PROVING THAT despite all evidence, UK gov is actually doing things that aren't Brexit related, the rollout of smart energy meters has been extended.
Originally due for completion by the end of 2020, it was obvious several years ago that there was no way the deadline could be met, but it's only now that the government has climbed down from that target.
The big problem has been the technology. When energy companies were given the date of 2020, they began the rollout using older technology known as SMETS1, as that's what was available.
Unfortunately, SMETS1 can't handle a change in provider, so if you find a cheaper deal, it comes at the cost of losing your smart meter. Newer SMETS2 meters are now rolling out, but customers with first-generation devices will be bottom of the list for an upgrade. After all - statistically, you're down as having a smart meter, so why rush?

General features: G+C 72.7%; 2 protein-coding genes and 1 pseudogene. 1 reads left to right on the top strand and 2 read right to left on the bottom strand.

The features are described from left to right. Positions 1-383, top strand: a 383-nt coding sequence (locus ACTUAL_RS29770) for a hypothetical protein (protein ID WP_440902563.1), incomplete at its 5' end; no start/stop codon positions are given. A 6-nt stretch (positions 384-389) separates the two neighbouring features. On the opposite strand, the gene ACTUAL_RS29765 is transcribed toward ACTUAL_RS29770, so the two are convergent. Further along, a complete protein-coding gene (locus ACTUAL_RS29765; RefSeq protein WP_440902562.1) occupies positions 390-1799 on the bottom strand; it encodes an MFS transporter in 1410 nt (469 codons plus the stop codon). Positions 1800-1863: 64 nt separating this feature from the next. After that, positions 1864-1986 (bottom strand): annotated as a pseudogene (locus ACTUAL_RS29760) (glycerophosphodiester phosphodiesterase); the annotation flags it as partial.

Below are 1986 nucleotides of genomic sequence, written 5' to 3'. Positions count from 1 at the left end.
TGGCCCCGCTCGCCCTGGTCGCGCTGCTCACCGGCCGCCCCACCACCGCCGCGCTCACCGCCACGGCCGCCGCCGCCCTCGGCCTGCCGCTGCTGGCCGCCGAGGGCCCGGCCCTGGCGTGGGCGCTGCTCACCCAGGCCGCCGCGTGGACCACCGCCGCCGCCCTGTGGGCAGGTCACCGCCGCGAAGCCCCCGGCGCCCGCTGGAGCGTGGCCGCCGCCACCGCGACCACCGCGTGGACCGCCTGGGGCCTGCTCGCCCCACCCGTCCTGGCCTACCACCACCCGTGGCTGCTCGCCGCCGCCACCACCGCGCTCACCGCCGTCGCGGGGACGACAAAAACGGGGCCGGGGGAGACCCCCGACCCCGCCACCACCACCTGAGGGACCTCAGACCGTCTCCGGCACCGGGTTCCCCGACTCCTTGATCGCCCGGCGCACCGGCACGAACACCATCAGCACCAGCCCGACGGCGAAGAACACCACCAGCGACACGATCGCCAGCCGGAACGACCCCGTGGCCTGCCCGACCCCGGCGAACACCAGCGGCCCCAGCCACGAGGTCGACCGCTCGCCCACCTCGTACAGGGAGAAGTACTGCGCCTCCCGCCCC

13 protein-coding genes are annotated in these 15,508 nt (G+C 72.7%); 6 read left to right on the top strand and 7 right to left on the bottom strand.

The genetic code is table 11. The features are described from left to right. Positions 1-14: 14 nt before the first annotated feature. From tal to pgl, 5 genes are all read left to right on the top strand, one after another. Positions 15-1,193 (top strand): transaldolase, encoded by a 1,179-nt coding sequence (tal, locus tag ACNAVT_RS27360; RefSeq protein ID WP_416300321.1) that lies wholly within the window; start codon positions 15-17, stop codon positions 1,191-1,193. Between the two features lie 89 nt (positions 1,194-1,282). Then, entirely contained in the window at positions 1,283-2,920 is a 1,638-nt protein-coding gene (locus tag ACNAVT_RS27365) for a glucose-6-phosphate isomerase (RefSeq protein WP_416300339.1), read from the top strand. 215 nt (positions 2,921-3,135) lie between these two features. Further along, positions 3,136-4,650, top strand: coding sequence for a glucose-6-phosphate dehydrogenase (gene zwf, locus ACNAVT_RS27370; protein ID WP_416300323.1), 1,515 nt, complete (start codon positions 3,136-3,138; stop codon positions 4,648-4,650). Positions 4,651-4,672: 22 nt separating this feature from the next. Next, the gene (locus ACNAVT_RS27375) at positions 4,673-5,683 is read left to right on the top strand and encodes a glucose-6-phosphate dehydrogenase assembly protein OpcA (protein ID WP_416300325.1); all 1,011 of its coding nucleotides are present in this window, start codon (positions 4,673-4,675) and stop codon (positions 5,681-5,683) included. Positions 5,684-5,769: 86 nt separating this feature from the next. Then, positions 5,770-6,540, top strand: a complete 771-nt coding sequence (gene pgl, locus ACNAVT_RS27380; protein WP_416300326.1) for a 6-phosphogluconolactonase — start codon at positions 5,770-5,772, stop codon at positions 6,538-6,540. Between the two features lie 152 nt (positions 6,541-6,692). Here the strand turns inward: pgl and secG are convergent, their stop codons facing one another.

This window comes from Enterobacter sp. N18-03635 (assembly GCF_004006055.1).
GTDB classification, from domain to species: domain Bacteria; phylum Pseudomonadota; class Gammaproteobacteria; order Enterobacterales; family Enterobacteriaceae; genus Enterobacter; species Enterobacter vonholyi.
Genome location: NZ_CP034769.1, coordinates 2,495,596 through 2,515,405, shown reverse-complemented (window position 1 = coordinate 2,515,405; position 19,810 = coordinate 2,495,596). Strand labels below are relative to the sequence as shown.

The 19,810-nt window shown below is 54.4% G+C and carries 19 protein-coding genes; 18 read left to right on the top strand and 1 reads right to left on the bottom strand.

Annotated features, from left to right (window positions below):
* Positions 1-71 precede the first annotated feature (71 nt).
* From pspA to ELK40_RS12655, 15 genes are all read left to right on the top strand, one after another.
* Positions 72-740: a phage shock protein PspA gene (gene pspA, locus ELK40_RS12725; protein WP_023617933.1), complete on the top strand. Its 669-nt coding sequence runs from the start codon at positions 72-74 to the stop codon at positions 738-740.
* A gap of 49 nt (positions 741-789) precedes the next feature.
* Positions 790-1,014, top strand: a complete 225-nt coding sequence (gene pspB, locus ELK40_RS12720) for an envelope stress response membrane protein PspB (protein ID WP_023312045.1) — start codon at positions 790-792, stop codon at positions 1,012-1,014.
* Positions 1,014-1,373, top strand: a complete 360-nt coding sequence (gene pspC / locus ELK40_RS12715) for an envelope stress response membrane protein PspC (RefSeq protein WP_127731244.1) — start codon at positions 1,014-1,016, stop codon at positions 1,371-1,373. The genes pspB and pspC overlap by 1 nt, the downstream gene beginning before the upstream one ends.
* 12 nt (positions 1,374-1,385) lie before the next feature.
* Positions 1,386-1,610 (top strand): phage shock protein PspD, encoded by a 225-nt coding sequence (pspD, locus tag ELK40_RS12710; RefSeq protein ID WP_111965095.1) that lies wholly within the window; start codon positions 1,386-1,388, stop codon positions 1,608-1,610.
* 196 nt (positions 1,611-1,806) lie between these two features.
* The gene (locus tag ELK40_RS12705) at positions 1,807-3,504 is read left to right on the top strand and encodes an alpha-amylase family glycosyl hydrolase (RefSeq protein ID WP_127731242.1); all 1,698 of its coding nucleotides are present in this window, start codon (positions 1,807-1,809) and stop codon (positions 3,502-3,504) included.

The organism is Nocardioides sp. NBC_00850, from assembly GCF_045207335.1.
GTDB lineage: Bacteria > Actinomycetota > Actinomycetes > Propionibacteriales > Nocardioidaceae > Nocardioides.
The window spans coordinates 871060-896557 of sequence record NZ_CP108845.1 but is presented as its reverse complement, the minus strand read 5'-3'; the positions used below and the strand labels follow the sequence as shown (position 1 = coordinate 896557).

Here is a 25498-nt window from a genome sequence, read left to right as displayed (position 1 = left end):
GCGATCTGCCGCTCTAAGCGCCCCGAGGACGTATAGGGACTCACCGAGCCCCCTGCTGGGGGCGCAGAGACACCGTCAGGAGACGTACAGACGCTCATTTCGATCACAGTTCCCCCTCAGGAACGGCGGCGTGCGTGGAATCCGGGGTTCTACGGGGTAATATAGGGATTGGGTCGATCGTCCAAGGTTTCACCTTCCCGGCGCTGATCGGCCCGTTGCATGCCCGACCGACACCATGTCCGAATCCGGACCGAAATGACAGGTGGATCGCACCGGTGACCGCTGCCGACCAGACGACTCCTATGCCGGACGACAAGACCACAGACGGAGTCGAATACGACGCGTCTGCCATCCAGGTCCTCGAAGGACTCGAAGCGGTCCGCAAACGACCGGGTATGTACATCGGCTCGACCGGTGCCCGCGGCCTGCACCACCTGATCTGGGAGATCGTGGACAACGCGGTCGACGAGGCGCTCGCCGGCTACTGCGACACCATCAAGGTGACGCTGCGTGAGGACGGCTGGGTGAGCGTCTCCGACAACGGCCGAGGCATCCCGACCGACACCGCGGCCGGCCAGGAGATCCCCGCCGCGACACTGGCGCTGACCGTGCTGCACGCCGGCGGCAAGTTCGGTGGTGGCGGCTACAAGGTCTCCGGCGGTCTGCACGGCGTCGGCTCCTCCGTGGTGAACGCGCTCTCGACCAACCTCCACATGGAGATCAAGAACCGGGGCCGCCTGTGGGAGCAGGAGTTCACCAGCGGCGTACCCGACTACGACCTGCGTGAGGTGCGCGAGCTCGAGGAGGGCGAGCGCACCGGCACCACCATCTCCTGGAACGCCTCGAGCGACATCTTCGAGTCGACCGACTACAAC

By the end of 2018, there were 12.1 million smart meters in the UK, but with 39 million still to fit, it was an uphill struggle. Now, with a new target of the end of 2024, there'll be little excuse if there are still problems.
The Tory government, which included the 2020 date in its 2017 election manifesto, has denied it's a climbdown. Lord Duncan of Springbank, Minister for Climate Change told the BBC: "We remain on track for suppliers to offer every home a smart meter by the end of next year, but to maintain momentum beyond 2020 we are proposing strict yearly installation targets for suppliers from 2021. This will deliver even greater benefits for households and reduce emissions."
The new target is to have 85 per cent of homes fitted with smart meters by the end of 2024. Customers can refuse an upgrade, either until they can have a SMETS2 meter, or indefinitely, but all citizens have to be asked. µ
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